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Meningitis is an inflammation of the meninges, the membranes that cover the central nervous system. The most frequent causes of the disease are viruses and bacteria. In the past, the disease was commonly referred to as “brain fever” or “brain inflammation,” and extreme temperatures, sun, rain, mental distress, and other factors were believed to be its potent triggers. By the beginning of the twentieth century, these beliefs faded away in the United States and most western European countries. In contrast, some of these archaic notions persist in Russia, where cold air, draft, wet hair, and failure to cover one's head with a hat during winter are perceived as serious risks for contracting meningitis. These sentiments are reflected in the prose of Solzhenitsyn and other contemporary Russian authors. However, in the fictional literature of the nineteenth century, emotional or intellectual disturbances rather than the wrath of winter were portrayed worldwide as the most frequent cause of brain inflammation. Both physicians and laity blamed nervous breakdown or mental distress for the development of meningitis and the tragic deaths of the eminent Russian writer Gogol, talented poet Nadson, and heir to the Imperial throne Grand Duke Nicholas Romanov. Even in the twentieth century, esteemed Russian artists, including Pasternak, Paustovsky, and Roerich, highlighted this belief. Following the discovery of the infectious nature of meningitis, fictional depictions of the illness changed. While literary accounts of brain inflammation by the realists (e.g., Dostoevsky and Flaubert) were rather imprecise, the descriptions of the course and symptoms of meningitis by the modernists (e.g., Balmont, Hesse, and Huxley) became detailed and recognizable. Typically, the victim of the disease is a boy, and his imminent agony is preceded by immense suffering that devastates his parents. The dreadful experience of seeing children in the merciless clutches of meningitis had a profound personal effect on Maugham, Twain, and Russian philosopher Tikhomirov, changing their spiritual convictions. However, several authors, among them Avseenko, Davydov, Gazdanov, and Shmelyov, created uplifting stories of survival of the affliction. In this chapter, references to meningitis in the medical and fictional literature are explored through a cultural and historical prism, which may help readers to understand how and why this disease has held a special significance in the Russian psyche.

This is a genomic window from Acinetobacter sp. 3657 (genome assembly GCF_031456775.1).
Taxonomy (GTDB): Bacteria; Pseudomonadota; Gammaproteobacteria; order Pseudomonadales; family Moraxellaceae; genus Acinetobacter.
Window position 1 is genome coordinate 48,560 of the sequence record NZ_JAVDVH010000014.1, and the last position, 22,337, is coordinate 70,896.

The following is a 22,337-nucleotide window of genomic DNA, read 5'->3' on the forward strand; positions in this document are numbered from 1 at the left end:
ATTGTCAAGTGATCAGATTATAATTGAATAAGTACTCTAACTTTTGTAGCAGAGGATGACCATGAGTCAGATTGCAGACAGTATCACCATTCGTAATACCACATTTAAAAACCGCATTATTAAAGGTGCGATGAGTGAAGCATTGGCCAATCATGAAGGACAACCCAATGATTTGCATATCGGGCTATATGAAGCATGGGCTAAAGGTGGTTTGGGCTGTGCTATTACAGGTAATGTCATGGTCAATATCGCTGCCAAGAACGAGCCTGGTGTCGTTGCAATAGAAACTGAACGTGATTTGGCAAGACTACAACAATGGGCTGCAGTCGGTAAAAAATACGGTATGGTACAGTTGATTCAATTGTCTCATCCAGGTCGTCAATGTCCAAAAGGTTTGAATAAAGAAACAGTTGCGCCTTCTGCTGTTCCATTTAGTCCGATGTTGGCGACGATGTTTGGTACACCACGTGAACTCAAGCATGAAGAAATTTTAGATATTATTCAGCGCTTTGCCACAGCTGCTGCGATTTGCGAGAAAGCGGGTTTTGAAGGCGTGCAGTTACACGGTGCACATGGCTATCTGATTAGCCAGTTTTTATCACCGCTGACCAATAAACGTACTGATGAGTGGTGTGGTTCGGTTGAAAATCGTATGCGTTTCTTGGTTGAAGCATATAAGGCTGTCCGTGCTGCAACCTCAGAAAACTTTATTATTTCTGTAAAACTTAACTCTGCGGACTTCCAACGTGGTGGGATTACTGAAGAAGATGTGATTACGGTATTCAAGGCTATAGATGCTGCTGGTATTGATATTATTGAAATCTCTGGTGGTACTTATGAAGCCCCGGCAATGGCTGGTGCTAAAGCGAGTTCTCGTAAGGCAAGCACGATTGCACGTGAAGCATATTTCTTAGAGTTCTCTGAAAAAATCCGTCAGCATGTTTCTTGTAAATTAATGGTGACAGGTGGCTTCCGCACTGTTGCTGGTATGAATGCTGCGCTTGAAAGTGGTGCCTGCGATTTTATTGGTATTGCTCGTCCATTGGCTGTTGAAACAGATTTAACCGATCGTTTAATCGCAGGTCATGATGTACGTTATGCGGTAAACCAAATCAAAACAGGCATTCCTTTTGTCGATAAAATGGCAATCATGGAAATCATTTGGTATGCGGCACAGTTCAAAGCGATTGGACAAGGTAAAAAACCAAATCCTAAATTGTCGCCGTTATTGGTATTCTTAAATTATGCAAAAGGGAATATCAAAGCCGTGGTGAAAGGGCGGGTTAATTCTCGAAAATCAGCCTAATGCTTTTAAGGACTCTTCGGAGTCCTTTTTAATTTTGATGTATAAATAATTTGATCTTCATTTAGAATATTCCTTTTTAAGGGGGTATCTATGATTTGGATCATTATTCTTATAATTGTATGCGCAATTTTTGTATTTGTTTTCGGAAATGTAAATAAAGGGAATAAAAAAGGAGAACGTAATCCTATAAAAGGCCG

meningitis, literary depictions of disease, Russia, cultural beliefs, mental distress, cold temperature
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Zagvazdin, Yuri, "Chapter 3 - Meningitis, a Whirlpool of Death: Literary Reflections and Russian Cultural Beliefs" (2014). Faculty Books and Book Chapters. 2.